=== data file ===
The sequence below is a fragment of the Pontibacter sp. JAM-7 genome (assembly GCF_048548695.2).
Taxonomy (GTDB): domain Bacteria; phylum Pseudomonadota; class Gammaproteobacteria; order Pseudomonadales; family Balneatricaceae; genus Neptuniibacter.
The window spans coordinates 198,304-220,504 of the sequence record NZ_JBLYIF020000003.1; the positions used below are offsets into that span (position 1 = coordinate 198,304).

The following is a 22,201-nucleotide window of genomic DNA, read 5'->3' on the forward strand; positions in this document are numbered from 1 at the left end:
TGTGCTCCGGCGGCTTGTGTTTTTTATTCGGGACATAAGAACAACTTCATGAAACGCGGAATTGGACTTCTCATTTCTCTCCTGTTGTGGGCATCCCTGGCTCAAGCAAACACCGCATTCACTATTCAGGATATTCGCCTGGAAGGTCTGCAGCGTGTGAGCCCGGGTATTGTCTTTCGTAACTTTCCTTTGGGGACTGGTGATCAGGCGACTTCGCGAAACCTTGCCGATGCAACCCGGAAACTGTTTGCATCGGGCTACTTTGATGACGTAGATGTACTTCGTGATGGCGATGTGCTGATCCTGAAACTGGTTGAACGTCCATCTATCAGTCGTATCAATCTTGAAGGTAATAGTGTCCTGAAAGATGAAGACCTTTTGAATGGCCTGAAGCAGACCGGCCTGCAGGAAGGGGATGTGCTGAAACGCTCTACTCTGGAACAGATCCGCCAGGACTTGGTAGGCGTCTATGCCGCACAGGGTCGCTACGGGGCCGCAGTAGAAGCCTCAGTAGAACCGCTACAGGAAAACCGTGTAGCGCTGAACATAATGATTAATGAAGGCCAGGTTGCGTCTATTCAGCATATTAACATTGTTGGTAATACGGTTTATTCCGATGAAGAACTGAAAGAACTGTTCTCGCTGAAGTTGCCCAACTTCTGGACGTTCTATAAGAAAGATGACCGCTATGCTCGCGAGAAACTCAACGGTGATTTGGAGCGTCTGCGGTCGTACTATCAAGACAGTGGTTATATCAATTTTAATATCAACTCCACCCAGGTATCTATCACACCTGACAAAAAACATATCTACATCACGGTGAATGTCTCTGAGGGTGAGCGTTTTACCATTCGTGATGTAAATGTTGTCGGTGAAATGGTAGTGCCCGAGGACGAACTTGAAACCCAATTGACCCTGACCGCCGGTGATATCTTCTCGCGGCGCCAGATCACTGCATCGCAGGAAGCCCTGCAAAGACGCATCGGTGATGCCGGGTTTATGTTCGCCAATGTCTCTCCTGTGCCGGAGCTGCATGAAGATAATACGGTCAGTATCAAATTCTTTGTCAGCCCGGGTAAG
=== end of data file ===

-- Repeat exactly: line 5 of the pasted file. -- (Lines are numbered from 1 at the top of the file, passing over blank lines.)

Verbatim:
TGTGCTCCGGCGGCTTGTGTTTTTTATTCGGGACATAAGAACAACTTCATGAAACGCGGAATTGGACTTCTCATTTCTCTCCTGTTGTGGGCATCCCTGGCTCAAGCAAACACCGCATTCACTATTCAGGATATTCGCCTGGAAGGTCTGCAGCGTGTGAGCCCGGGTATTGTCTTTCGTAACTTTCCTTTGGGGACTGGTGATCAGGCGACTTCGCGAAACCTTGCCGATGCAACCCGGAAACTGTTTGCATCGGGCTACTTTGATGACGTAGATGTACTTCGTGATGGCGATGTGCTGATCCTGAAACTGGTTGAACGTCCATCTATCAGTCGTATCAATCTTGAAGGTAATAGTGTCCTGAAAGATGAAGACCTTTTGAATGGCCTGAAGCAGACCGGCCTGCAGGAAGGGGATGTGCTGAAACGCTCTACTCTGGAACAGATCCGCCAGGACTTGGTAGGCGTCTATGCCGCACAGGGTCGCTACGGGGCCGCAGTAGAAGCCTCAGTAGAACCGCTACAGGAAAACCGTGTAGCGCTGAACATAATGATTAATGAAGGCCAGGTTGCGTCTATTCAGCATATTAACATTGTTGGTAATACGGTTTATTCCGATGAAGAACTGAAAGAACTGTTCTCGCTGAAGTTGCCCAACTTCTGGACGTTCTATAAGAAAGATGACCGCTATGCTCGCGAGAAACTCAACGGTGATTTGGAGCGTCTGCGGTCGTACTATCAAGACAGTGGTTATATCAATTTTAATATCAACTCCACCCAGGTATCTATCACACCTGACAAAAAACATATCTACATCACGGTGAATGTCTCTGAGGGTGAGCGTTTTACCATTCGTGATGTAAATGTTGTCGGTGAAATGGTAGTGCCCGAGGACGAACTTGAAACCCAATTGACCCTGACCGCCGGTGATATCTTCTCGCGGCGCCAGATCACTGCATCGCAGGAAGCCCTGCAAAGACGCATCGGTGATGCCGGGTTTATGTTCGCCAATGTCTCTCCTGTGCCGGAGCTGCATGAAGATAATACGGTCAGTATCAAATTCTTTGTCAGCCCGGGTAAG